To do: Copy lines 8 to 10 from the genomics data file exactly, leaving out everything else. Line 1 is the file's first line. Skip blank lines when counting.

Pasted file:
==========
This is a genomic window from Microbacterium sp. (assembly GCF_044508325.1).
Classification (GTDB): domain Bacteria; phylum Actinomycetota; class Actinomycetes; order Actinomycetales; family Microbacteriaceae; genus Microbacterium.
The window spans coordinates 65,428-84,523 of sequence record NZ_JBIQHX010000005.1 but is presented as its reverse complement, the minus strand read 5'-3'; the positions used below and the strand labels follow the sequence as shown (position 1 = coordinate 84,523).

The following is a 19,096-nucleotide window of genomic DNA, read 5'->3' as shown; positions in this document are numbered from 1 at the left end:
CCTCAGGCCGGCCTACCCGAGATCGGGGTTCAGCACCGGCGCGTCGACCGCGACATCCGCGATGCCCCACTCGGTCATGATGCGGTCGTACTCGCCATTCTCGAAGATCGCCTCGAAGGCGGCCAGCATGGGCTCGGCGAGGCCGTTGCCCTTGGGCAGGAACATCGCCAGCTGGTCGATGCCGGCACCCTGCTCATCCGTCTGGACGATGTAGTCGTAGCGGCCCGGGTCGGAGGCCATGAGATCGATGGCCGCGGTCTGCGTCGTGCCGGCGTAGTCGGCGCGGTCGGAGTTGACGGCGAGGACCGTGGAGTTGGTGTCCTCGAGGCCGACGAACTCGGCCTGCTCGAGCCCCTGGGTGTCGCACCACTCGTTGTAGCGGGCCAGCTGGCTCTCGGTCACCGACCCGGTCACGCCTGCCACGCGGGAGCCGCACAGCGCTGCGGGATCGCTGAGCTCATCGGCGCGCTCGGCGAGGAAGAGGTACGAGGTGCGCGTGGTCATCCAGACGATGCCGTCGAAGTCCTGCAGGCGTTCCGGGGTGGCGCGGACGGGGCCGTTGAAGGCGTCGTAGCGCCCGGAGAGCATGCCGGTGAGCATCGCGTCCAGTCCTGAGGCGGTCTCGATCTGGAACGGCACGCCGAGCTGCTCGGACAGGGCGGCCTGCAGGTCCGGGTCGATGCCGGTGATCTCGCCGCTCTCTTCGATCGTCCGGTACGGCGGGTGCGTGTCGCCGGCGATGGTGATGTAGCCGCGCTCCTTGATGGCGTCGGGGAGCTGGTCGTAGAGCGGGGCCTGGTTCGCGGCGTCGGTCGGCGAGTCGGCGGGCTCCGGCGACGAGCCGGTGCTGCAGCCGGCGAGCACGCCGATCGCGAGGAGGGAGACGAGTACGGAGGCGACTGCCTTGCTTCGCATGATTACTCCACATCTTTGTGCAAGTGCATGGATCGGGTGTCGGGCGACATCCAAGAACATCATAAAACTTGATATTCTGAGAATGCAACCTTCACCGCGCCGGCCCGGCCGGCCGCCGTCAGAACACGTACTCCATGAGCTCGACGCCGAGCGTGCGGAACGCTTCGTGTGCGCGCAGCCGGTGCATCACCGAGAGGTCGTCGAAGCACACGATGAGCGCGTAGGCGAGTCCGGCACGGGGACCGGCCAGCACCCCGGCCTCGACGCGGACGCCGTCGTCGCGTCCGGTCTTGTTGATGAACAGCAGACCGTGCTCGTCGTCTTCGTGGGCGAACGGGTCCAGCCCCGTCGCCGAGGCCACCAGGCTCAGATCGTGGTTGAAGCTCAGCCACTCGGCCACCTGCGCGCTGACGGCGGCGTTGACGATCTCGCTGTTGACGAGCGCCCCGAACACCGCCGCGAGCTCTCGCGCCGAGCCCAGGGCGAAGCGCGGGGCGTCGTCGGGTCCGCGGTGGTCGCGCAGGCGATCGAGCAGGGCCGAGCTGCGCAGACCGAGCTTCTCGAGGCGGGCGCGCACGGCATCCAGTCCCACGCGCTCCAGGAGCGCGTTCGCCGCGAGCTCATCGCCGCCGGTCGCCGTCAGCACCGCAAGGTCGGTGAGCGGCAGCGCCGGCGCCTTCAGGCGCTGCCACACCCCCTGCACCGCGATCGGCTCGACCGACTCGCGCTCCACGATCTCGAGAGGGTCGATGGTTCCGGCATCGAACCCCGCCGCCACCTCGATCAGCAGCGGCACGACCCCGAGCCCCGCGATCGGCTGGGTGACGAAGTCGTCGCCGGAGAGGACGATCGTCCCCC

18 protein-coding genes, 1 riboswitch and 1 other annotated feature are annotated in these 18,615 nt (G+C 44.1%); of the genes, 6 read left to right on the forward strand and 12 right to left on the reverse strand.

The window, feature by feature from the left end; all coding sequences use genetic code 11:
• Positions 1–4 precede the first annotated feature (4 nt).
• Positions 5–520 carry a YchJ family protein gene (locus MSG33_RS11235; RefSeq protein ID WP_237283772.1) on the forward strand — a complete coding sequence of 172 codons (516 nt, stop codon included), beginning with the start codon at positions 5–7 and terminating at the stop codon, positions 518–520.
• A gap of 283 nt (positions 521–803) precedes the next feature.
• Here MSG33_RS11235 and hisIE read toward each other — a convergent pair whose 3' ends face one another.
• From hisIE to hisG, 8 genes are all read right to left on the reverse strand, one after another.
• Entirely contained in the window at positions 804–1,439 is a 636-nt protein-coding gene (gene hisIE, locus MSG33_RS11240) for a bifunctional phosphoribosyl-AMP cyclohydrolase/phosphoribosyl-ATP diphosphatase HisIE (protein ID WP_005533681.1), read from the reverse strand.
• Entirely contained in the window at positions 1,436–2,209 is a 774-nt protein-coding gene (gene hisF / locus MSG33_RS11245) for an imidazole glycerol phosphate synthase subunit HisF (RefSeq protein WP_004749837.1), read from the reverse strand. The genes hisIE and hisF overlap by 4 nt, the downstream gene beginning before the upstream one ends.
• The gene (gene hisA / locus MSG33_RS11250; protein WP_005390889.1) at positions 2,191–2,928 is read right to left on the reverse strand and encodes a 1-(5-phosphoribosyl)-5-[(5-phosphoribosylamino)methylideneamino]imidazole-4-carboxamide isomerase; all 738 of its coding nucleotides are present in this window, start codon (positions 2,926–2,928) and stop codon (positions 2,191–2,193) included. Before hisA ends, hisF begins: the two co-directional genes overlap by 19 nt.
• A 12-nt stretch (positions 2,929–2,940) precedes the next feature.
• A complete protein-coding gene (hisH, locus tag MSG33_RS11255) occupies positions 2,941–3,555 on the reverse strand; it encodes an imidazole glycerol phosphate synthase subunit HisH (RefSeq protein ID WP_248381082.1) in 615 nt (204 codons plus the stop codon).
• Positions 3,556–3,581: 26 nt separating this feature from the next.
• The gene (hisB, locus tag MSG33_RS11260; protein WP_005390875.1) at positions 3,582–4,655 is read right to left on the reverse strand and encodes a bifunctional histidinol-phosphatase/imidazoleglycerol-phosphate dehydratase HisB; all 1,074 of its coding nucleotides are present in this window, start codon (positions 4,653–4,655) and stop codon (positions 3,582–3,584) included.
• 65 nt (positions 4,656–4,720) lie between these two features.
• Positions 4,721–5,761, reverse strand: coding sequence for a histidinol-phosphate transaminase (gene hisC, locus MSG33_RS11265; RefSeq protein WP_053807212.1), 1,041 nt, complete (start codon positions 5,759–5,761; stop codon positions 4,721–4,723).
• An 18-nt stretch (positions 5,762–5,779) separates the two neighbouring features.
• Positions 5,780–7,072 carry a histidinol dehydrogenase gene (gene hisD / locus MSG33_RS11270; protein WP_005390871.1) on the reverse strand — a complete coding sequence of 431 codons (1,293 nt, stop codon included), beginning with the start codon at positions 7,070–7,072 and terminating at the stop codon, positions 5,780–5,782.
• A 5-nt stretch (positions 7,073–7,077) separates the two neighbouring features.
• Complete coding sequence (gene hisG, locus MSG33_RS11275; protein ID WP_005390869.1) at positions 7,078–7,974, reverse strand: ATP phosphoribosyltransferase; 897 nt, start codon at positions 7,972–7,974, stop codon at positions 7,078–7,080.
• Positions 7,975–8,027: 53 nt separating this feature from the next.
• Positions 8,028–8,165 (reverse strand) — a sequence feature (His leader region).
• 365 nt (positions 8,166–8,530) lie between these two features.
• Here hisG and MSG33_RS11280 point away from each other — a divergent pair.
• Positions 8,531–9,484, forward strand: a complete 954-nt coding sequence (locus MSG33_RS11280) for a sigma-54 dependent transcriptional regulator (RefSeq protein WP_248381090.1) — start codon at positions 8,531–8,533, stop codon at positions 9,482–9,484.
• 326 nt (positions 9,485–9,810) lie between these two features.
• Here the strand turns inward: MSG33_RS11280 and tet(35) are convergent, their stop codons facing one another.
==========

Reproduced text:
• Positions 1–4 precede the first annotated feature (4 nt).
• Positions 5–520 carry a YchJ family protein gene (locus MSG33_RS11235; RefSeq protein ID WP_237283772.1) on the forward strand — a complete coding sequence of 172 codons (516 nt, stop codon included), beginning with the start codon at positions 5–7 and terminating at the stop codon, positions 518–520.
• A gap of 283 nt (positions 521–803) precedes the next feature.